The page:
Lonesome Lily Turned Scandalous Siren
Miss Lillian Harwood has lived much of her life alone in a gilded cage, longing for love and companionship. When an artist offers her pretty promises and begs her to pose for a scandalous portrait, Lily doesn't hesitate...until the lying libertine leaves her in disgrace. With the painting now public, Lily has no choice but to turn to the one man who might save her from ruin.
Highland Devil Turned Halfhearted Duke
The duke of Warnick loathes all things English, none more so than the aristocracy. It does not matter that the imposing Scotsman has inherited one of the most venerable dukedoms in Britain - he wants nothing to do with it, especially when he discovers that the unwanted title comes with a troublesome ward, one who is far too old and far too beautiful to be his problem.
Tartan Comes to Town
Warnick arrives in London with a single goal: get the chit married and see her become someone else's problem, then return to a normal, quiet life in Scotland. It's the perfect plan until Lily declares she'll marry only for love...and the Scot finds that there is one thing in England he likes far too much.
©2016 Sarah Trabucchi (P)2016 HarperCollins Publishers
Fabulous!!! I loved the Duke from the previous book and I've been waiting to read his story. It was well worth the wait.
Sarah is one of my automatic-order authors. She didn't disappoint with this one. The characters are well written and their dialogue is both witty and sincere. Alec and Lily are both flawed and that almost makes them made for each other. But they don't see it that way.
I love how characters from previous series make cameo appearances.
I want to see a picture of "the dress."
Narration was spot-on. A wonderful book that is making me want to re-read all of Sarah MacLean's books.
Technically, the writing is good; grammar, syntax, all that is as it should be. The narrator does her normal good job, although for me, the pacing is a bit slow. Characters are well-delineated and elocution is good.
As to the plot -- to me, it is a teen girl's angst-y fantasy; the forgotten and ruined ward and the poor, misunderstood 'brute' of a Scotsman who 'save' each other. Not my thing, and I see no reason to put myself through another 9 plus hours of it.
Your mileage may vary, as always, and if you like woe-is-me drama with your romance, you might like this one. Thank heavens that people like different plots, and thank you to the authors who write them differently.
I am a serious Sarah MacLean fan, enjoying all of her historicals. Unfortunately, the narrator is so painful it is hard to get through. I was hoping the new series would have a new voice but alas, the scratchy, overly breathless, faux British accent, and PAINFUL Scottish accent overshadowed a decent story. I felt that the female character was brash and impertinent to an unrealistic level to the person who has been financing her life for the better part of a decade sight unseen. I feel the male lead, referred to as a brute so often one could form a drinking game around the moniker, was too easily pushed over by a total brat who he has known less than a week.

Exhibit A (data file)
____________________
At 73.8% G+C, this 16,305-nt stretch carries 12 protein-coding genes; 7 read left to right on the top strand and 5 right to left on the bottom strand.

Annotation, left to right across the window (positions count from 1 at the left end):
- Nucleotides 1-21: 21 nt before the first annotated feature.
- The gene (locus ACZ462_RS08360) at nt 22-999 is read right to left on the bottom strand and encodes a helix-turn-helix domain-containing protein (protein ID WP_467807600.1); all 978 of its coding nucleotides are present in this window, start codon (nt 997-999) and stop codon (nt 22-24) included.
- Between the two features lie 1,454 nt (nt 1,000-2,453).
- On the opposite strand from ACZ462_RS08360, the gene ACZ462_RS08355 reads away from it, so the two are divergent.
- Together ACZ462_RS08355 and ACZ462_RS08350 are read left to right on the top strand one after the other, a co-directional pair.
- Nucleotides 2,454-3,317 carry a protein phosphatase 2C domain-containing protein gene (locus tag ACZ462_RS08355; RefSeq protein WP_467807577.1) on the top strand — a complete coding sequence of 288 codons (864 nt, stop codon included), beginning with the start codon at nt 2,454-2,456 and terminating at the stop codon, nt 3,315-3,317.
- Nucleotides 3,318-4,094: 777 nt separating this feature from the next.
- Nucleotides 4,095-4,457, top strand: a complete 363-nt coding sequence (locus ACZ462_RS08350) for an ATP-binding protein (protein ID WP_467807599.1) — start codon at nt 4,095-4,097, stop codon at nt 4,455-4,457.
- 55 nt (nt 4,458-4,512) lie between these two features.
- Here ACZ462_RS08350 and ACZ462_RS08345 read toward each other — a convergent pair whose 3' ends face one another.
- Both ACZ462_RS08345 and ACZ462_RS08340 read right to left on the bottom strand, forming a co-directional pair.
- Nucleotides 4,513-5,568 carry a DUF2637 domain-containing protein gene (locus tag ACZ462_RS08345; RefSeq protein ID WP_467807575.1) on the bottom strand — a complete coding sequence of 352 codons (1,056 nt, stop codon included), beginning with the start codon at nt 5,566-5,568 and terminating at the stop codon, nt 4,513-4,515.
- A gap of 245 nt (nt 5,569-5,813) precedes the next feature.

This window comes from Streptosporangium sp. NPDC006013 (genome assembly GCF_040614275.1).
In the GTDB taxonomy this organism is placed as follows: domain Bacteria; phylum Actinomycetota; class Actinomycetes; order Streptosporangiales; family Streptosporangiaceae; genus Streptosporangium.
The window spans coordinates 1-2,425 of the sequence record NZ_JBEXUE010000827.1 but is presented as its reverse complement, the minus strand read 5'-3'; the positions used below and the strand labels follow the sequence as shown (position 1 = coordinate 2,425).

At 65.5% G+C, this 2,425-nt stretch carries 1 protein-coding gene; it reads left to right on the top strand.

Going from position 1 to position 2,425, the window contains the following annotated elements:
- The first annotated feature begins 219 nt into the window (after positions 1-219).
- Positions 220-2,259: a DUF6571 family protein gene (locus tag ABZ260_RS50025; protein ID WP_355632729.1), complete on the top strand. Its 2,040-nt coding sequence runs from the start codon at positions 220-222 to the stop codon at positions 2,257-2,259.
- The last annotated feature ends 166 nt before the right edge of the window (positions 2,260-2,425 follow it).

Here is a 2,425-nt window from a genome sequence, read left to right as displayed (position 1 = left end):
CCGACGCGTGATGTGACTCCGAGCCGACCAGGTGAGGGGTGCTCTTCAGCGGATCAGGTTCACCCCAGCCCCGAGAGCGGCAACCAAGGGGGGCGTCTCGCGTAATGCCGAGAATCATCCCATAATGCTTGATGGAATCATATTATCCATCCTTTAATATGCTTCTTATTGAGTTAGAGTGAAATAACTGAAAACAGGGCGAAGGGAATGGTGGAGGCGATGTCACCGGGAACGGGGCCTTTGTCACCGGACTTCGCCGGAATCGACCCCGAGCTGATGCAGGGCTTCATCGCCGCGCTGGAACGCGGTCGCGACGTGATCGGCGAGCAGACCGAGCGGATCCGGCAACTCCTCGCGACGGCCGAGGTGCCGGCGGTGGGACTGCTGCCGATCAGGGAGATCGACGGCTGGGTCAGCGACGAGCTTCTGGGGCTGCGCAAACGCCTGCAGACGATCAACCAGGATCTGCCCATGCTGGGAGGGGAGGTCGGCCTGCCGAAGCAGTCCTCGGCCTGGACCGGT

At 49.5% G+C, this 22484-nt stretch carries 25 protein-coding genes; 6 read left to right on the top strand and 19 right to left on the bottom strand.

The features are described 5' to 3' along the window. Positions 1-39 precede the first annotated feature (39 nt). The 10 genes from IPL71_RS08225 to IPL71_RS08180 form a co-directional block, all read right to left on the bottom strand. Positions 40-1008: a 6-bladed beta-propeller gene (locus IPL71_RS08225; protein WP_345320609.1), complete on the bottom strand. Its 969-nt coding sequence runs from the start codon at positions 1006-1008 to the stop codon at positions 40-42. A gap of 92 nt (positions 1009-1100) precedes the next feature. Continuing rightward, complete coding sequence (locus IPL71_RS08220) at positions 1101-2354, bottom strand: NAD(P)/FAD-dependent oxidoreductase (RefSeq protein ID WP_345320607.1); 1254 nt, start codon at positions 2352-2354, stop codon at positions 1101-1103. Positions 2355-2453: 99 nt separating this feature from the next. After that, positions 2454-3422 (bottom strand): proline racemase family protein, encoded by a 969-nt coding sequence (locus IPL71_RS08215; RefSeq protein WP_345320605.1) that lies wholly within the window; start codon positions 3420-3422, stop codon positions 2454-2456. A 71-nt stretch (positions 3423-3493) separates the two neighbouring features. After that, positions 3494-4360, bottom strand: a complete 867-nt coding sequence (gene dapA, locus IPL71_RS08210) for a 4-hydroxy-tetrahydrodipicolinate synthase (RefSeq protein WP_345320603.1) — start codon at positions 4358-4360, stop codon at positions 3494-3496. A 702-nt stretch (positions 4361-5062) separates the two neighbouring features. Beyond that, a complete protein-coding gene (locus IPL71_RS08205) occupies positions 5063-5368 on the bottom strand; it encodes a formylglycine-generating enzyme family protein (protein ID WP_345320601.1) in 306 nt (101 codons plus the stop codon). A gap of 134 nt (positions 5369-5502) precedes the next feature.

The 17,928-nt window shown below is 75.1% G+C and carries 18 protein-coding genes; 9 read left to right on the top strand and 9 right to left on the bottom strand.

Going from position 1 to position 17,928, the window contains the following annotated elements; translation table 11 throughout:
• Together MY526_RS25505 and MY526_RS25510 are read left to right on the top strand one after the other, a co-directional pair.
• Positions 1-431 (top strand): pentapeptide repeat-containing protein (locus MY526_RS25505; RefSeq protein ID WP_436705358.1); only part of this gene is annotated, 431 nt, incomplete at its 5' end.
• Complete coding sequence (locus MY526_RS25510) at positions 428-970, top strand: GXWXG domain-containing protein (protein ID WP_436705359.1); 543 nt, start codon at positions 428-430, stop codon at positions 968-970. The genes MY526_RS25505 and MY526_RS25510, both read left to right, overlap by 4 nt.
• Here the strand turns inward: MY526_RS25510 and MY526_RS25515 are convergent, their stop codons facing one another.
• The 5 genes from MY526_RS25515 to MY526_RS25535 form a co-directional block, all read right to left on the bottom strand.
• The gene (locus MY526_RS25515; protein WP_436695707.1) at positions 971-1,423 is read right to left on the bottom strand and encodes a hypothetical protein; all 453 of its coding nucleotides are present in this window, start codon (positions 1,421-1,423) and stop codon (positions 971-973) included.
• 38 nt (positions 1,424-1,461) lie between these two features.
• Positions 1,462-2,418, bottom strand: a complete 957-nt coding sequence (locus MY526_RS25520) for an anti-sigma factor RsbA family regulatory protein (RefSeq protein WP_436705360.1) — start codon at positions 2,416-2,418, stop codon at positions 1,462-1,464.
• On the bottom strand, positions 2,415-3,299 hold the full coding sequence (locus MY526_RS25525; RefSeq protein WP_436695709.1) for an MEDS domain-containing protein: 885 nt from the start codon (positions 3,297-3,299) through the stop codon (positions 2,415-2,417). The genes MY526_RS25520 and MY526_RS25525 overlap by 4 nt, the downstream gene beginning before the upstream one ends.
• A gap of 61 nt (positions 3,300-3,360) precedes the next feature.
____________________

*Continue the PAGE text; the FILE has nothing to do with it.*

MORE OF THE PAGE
To imagine this Scot would go from his rugged lifestyle of hounds and Highlands to a distinguished, patient and empathetic guardian in less than 2 chapters is just not plausible.
I pray she moves to a new narrator soon, and will continue to try new books. Just not my favorite.
I realise you need to suspend belief in reading a romance novel. But 17 people Dying with no issue so that the main guy can be a duke is absurd. A little too absurd. Sara Maclean has started to fall too much in love with what she imagines is her own cleverness.
The story was okay. I prefer my heroes to be confident. I don't want to escape into a book where I spend my time stroking a man's ego so he can feel good about himself.
Also extreme overuse of the phrase full stop.
I've been reading/listening to Regency romances for decades. In this book, I became increasingly irritated with tortured characters who reject the very obvious object of their passion. The constant mantra, "He/she deserves some one better than me." wears thin. Too much angst.
I'm also disappointed with the narrators apparent inability to close her "R's". This may be a quirk of the British accent, but in this case it seems extreme. She does a good job of portraying the characters and telling the story however.
If you like limitlessly tortured characters and a fairly predictable conclusion you'll enjoy this book.
Once again, Sarah MacLean has written a smart, engaging story. The heroine in this story is strong and intelligent, and the hero is a very endearing character. Justine Eyre's narration is terrific.
Report Inappropriate Content